Five Feet High and Rising, commissioned for the 2017 Sharjah Biennial, was first pre-sented in the context of a port city situated along the Persian Gulf coast of the United Arab Emirates. As it travels to other places, García Torres’s lecture implicitly enters into new contexts, whether or not they form an explicit part of his dialogue. Brussels, in fact, was built around the winding trails of a river, forming its natural boundaries and irregular street patterns. The regional emblem of the yellow iris still alludes to the flowers that grew in the marshland that originally covered the city’s territory. Two centuries ago, the Senne became exceedingly polluted, and flooded every time there was heavy rain. By the end of the nineteenth century, it was canalized and vaulted upon the decision of then-mayor Jules Anspach, making room for modern boulevards. Besides the city limits, the only trace of its former urban presence lies hidden in a courtyard in the city centre, near Place Saint-Géry – formerly Île Saint-Géry – where a branch of the river has been uncovered.
Beyond cities, rivers also form part of national borders, and demarcate a divergence for those traversing them, depending on which way they are heading. A meaningful example given by García Torres is the Río Bravo (del Norte), known as the Rio Grande in the US, dividing the state of Texas from northern Mexico. Due to the city’s geographical proximity to the border, the people of Monclova are partly Tex-Mex. Up until the early 1990s, access to music in García Torres’s hometown was limited to regional productions. Driving up from Monterrey, one would hear nothing but corrido, banda or cumbia on the way, or country music maybe. The artist’s seemingly casual selection of a number of American country-and-western and folk songs, dating from right before or around when he was born, is therefore not off-hand at all. Furthermore, they evoke the river as a symbol of the ebb and flow of love (Dean Martin’s Rio Bravo, 1959); returning home (Creedence Clearwater Revival’s Green River, 1969 and Christie’s Yellow River, 1970); retreat (Bob Dylan’s Watching the River Flow, 1971); and fear (Johnny Cash’s Five Feet High and Rising, 1975).
In literature and cinema, the dark histories and violent ends that surround rivers stand out. Rivers are often cast as protagonists repre-senting or bearing witness to imperialism, war, genocide, murder, and suicide. A small sample might include: the River Thames and Congo River (Joseph Conrad’s Heart of Darkness, 1899); the Mekong river (Francis Ford Coppola’s Apocalypse Now, 1979); the Ucayali and Pachitea rivers in the Amazon basin (Werner Herzog’s Fitzcarraldo, 1982); the Nile (Agatha Christie’s Death on the Nile, 1937); and, especially, the Seine (Peter Greenaway’s Death in the Seine, 1989, to name but one).
Ultimately, rivers symbolize our unsteady place in time. Citing Argentinian writer Jorge Luis Borges via García Torres: “Time is the substance from which I am made. Time is a river which carries me along, but I am the river; it is a tiger that devours me, but I am the tiger; it is a fire that consumes me, but I am the fire.” Citing García Torres himself: “I flow and empty myself in a different place.” This phrase from Five Feet High and Rising returns in the retrospective sound piece that García Torres conceived for his exhibition at WIELS, titled Illusion Brought Me Here. The exhibition kept the title as it travelled from the Walker Art Center in Minneapolis, even if the “here” changed. Titled Silence’s Wearing Thin Here, it served as a preface to a show that took a closer look at the ways García Torres has eluded the reign of the visual through a wide range of storytelling strategies. His specially composed soundtrack integrates fragments of narrations and scores from a dozen video works and slide pieces, as well as one record, in his repertoire. The spoken word excerpts are punctuated by ambient interludes that range from synth drones to classical piano and folky guitar pickings. They are performed by two detached voices that ruminate about time and place in a back-to-back session. In this sinuous sequence of self-citing, the doubled narrator echoes García Torres’s enduring interest in alternative currents; piecing together elements of stories and images that resist being pinned down by history, and imagining their breach into the present.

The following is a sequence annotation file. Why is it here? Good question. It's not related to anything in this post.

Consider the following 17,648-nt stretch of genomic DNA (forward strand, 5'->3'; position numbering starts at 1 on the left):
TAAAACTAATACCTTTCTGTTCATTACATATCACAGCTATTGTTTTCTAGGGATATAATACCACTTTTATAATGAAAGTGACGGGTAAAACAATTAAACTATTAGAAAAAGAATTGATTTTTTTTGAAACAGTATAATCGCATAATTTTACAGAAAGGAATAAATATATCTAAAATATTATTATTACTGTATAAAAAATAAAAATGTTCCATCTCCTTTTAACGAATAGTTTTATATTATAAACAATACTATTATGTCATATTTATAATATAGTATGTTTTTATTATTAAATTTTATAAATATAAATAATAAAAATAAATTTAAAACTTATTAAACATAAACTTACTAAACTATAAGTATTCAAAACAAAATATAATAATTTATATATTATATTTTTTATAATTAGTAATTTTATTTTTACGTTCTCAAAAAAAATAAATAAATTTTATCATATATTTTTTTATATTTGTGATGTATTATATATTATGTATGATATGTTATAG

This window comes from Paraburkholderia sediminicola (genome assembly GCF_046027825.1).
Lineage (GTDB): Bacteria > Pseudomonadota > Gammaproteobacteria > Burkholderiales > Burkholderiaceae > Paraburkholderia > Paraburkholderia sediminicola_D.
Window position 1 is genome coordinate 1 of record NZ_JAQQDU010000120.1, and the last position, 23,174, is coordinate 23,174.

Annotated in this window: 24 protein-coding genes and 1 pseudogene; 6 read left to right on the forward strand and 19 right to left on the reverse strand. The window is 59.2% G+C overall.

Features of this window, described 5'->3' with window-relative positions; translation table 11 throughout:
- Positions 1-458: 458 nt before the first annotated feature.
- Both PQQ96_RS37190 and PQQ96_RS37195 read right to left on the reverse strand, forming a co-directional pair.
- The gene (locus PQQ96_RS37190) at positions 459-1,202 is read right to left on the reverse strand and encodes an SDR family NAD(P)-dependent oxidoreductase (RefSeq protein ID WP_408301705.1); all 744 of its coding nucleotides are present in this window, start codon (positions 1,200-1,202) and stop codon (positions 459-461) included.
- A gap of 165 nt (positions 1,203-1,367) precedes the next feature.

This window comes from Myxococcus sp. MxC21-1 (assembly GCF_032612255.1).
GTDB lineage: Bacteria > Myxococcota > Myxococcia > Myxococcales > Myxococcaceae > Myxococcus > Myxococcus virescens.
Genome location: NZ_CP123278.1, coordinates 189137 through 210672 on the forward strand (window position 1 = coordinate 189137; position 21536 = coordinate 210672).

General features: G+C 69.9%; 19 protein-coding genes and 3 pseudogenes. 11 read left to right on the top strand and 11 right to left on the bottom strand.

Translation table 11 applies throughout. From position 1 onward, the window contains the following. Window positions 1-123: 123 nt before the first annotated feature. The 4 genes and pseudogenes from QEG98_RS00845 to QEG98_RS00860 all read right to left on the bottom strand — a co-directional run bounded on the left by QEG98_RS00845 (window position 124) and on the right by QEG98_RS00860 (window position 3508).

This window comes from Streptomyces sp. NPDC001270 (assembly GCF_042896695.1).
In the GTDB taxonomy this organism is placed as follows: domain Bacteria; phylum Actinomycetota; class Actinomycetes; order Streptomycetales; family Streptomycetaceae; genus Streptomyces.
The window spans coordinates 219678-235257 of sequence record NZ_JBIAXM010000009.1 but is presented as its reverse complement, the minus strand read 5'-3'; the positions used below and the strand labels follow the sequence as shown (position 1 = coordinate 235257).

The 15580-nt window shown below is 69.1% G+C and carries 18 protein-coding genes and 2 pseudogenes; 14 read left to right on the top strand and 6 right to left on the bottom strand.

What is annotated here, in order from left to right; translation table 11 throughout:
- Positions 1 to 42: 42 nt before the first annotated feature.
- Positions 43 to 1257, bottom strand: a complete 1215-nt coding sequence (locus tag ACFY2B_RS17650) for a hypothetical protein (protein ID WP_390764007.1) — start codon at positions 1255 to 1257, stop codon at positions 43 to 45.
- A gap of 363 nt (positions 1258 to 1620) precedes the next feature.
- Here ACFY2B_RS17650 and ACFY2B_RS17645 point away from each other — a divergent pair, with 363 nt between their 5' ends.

Julia Bryan-Wilson, “‘Landscape,’ or Make Texas Mexico Again”; Rulo David, “Tarzan Boy”; Caroline Dumalin, “When Is Here? or, Four Easy Pieces,” in Mario García Torres: Illusion Brought Me Here (London: Koenig Books; Minneapolis: Walker Art Center; Brussels: WIELS, 2019).
Mario García Torres is an artist currently living in Mexico City. Over the past twenty years, his work has questioned the stability of such concepts as time, memory, image, and the very essence of the artist’s role in society. An artist deeply interested in uncertainty and counter-narratives, his work blurs the space between fact and fiction through research and a wide range of storytelling strategies. His previous solo exhibitions include Caminar Juntos (Let’s Walk Together), Museo Tamayo, Mexico City (2016); An Arrival Tale, TBA21, Vienna (2016); Hammer Museum, Los Angeles (2014); Until It Makes Sense, Project Arts Centre, Dublin (2013); and ¿Alguna vez has visto la nieve caer?, Museo Nacional Centro de Arte Reina Sofía, Madrid (2010). He has also participated in Sharjah Biennial 13 (2017); Manifesta 11, Zurich (2016); Berlin Biennale 8 (2014); Bienal do Mercosul 9 (2013); and Documenta 13 (2012).Back to top